Anil Ananthaswamy discusses Through Two Doors at Once - the intellectual adventure story of the "double-slit" experiment, showing how a sunbeam split into two paths first challenged our understanding of light and then the nature of reality itself--and continues to almost 200 years later.
Many of the greatest scientific minds have grappled with this experiment. Thomas Young devised it in the early 1800s to show that light behaves like a wave, and in doing so opposed Isaac Newton's view that light is made of particles. But then Albert Einstein showed that light comes in quanta, or particles. Quantum mechanics was born. This led to a fierce debate between Einstein and Niels Bohr over the nature of reality--subatomic bits of matter and its interaction with light--again as revealed by the double-slit experiment. Richard Feynman held that it embodies the central mystery of the quantum world. Decade after decade, hypothesis after hypothesis, scientists have returned to this ingenious experiment to help them answer deeper and deeper questions about the fabric of the universe.
How can a single particle behave both like a particle and a wave? Does a particle, or indeed reality, exist before we look at it, or does looking create reality, as the textbook "Copenhagen interpretation" of quantum mechanics seems to suggest? How can particles influence each other faster than the speed of light? Is there a place where the quantum world ends and the familiar classical world of our daily lives begins, and if so, can we find it? And if there's no such place, then does the universe split into two each time a particle goes through the double-slit?
Through Two Doors at Once celebrates the elegant simplicity of an iconic experiment and its profound reach. With his extraordinarily gifted eloquence, Anil Ananthaswamy travels around the world, through history and down to the smallest scales of physical reality we have yet fathomed. It is the most fantastic voyage you can take.
Anil Ananthaswamy is an award-winning journalist and former staff writer and deputy news editor for the London-based New Scientist magazine. He has been a guest editor for the science writing program at the University of California, Santa Cruz, and organizes and teaches an annual science journalism workshop at the National Centre for Biological Sciences in Bengaluru, India. He is a freelance feature editor for the Proceedings of the National Academy of Science's Front Matter. He contributes regularly to the New Scientist, and has also written for Nature, National Geographic News, Discover, Nautilus, Matter, The Wall Street Journal and the UK's Literary Review. His first book, The Edge of Physics, was voted book of the year in 2010 by Physics World, and his second book, The Man Who Wasn't There, won a Nautilus Book Award in 2015 and was long-listed for the 2016 Pen/E. O. Wilson Literary Science Writing Award.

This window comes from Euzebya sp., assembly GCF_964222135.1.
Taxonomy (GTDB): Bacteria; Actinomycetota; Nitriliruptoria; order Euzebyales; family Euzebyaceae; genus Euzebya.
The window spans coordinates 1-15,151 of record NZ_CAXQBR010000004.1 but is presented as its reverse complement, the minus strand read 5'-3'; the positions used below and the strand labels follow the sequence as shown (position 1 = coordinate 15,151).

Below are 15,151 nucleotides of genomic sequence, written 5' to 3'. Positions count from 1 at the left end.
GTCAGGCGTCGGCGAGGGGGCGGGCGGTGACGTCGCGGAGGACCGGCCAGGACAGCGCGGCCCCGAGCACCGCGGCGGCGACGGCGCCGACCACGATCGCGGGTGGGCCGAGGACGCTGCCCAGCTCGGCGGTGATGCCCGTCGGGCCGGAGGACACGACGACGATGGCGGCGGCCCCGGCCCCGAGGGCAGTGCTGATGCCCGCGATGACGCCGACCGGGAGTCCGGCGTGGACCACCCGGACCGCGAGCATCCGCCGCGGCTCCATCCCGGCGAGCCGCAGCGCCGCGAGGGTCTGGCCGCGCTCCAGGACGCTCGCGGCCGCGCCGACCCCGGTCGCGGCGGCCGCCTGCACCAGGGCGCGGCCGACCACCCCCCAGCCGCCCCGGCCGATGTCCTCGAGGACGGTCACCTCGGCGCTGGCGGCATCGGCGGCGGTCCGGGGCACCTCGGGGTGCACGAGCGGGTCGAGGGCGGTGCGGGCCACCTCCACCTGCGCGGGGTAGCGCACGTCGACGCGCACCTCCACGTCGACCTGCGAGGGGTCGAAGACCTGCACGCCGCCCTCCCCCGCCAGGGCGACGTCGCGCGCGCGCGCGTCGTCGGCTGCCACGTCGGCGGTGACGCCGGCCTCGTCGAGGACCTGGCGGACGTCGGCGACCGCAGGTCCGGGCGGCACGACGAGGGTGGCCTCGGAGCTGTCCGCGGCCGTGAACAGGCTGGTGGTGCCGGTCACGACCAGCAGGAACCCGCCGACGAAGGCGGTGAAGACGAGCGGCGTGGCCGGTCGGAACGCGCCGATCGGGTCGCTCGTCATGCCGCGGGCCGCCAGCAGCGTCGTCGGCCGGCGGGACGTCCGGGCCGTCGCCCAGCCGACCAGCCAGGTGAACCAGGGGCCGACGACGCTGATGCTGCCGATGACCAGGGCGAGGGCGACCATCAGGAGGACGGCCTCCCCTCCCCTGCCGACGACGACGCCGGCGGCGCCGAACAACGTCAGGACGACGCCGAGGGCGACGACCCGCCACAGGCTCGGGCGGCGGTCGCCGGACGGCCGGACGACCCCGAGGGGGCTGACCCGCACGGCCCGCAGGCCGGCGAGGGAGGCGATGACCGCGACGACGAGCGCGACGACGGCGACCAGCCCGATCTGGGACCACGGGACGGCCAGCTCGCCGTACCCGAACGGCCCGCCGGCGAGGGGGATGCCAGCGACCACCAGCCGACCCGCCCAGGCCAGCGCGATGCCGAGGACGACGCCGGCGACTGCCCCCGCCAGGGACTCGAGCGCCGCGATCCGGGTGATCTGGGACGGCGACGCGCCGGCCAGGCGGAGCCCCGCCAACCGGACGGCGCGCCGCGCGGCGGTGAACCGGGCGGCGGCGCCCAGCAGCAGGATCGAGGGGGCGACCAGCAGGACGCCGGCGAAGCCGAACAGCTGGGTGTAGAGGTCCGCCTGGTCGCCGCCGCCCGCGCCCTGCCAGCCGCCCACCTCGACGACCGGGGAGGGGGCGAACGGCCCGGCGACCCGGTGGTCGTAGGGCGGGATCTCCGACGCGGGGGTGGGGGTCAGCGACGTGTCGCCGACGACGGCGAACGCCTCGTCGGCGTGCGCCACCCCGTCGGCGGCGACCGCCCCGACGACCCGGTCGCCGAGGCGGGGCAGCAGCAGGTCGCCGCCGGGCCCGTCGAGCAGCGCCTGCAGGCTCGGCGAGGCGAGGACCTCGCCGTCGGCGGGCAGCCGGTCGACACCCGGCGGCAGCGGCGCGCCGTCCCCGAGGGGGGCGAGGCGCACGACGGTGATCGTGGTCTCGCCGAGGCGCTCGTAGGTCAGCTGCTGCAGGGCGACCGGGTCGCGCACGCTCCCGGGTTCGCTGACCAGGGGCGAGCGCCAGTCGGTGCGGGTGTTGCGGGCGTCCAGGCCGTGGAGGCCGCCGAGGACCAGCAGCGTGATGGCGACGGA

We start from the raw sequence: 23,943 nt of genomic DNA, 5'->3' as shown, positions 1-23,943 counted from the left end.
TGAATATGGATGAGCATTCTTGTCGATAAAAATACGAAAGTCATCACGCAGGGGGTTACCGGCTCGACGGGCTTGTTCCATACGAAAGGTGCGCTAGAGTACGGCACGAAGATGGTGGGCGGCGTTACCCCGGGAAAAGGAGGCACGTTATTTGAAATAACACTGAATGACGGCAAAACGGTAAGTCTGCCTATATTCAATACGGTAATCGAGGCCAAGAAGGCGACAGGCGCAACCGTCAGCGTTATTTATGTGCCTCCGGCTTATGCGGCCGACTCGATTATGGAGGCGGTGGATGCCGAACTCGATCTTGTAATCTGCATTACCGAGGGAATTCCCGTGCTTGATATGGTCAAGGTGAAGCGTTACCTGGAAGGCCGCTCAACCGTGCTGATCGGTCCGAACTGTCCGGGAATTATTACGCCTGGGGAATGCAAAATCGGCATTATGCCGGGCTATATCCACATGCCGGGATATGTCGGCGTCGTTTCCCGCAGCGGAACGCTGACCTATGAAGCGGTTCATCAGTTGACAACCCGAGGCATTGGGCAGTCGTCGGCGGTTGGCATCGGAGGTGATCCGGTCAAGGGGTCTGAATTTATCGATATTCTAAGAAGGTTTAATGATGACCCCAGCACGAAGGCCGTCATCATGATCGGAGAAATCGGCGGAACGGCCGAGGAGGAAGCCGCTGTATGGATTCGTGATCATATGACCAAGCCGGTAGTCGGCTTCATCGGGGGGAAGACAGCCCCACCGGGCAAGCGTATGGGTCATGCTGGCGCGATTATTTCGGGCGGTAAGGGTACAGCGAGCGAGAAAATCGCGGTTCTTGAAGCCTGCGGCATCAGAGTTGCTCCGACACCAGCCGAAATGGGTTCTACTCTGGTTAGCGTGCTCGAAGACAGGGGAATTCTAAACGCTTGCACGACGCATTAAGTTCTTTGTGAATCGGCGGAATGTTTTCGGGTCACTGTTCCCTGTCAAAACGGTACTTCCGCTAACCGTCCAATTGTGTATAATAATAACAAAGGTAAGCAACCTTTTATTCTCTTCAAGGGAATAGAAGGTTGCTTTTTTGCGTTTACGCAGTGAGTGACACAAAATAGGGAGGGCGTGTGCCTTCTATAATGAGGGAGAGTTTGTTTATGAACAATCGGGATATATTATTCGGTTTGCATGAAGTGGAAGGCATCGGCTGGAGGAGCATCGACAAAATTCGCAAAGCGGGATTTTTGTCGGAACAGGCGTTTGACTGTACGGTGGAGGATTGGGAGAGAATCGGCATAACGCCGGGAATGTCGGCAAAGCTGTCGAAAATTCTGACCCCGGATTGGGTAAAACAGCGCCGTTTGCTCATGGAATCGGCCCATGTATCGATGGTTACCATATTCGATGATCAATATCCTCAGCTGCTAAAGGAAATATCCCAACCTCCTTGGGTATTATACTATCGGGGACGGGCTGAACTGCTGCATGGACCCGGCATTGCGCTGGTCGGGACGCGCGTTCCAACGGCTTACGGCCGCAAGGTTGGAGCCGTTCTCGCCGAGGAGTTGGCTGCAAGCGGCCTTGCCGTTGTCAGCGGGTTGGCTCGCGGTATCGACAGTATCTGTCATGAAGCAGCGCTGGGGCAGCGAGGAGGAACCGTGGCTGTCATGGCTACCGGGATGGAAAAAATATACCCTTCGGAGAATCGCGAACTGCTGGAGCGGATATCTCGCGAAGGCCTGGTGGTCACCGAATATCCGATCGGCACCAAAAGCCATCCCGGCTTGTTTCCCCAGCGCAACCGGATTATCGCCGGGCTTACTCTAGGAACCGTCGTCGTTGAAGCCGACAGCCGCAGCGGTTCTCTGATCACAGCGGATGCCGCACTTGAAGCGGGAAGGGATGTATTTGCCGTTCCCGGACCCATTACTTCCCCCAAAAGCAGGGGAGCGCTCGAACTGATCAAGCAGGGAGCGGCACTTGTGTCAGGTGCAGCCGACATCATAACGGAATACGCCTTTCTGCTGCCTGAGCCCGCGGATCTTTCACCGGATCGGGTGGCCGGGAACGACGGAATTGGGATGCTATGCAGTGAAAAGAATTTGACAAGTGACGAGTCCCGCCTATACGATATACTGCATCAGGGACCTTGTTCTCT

Aug 14, 7:30pm to 9:30pm, Pegasus Books Downtown, 2349 Shattuck Ave Berkeley
"THE KINGDOM OF ZYDECO is both a cunning little comedy of manners and a sweet-tempered celebration of American roots music. It chronicles the sea change that took place in the black Creole music scene of southwest Louisiana with the deaths of both Clifton Chenier and Rockin' Dopsie, king and crown prince, respectively, of zydeco music. Who, then, assumes titular leadership of this righteously rocking, washboard-driven sub-genre of rhythm-and-blues? A colorful, engaging cast of disc jockeys, club owners, record dealers and other zydeco artists have their own opinions and biases in the matter. The Chavis-Jocque tussle is prototypical American status buffoonery painted in folk miniature. Both these men kick out the jams in thrilling performances filmed with blissful authority by Mugge, a specialist in roots music documentaries such as 1991's DEEP BLUES. It's Chenier's legacy - and Mugge's observational skills - that triumph in the end."
- Gene Seymour, New York Newsday
Doors at 7:30 pm / Dance Lesson with Cheryl McBride at 8:00 pm / Film at 8:30 pm
Tickets are $7 in advance/$9 at the door
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Aug 14, 8pm to 11:59pm, Ashkenaz Music & Dance Community Center, 1317 San Pablo Ave, Berkeley
Bassist/vocalist John Lester heads up the Tuesday Jazzidency for August, as he brings his all bass and drums looping project, Bass Bureaucracy, back to Jupiter. John plays upright bass, as well as six string fretted and fretless electric basses, while utilizing loop recording to create deep grooves for his award winning songs. Back in San Francisco after over a decade living in Europe and two years in New York City, John has carved a niche touring circuit throughout the US, the UK, Germany, France, Switzerland, and The Netherlands. As a solo performer, he has created a unique show featuring his 100-year-old upright bass named Sarah (after Sarah Vaughan, for her lovely vocal-like quality).
Aug 14, 8pm to 11pm, Jupiter, 2181 Shattuck Ave, Berkeley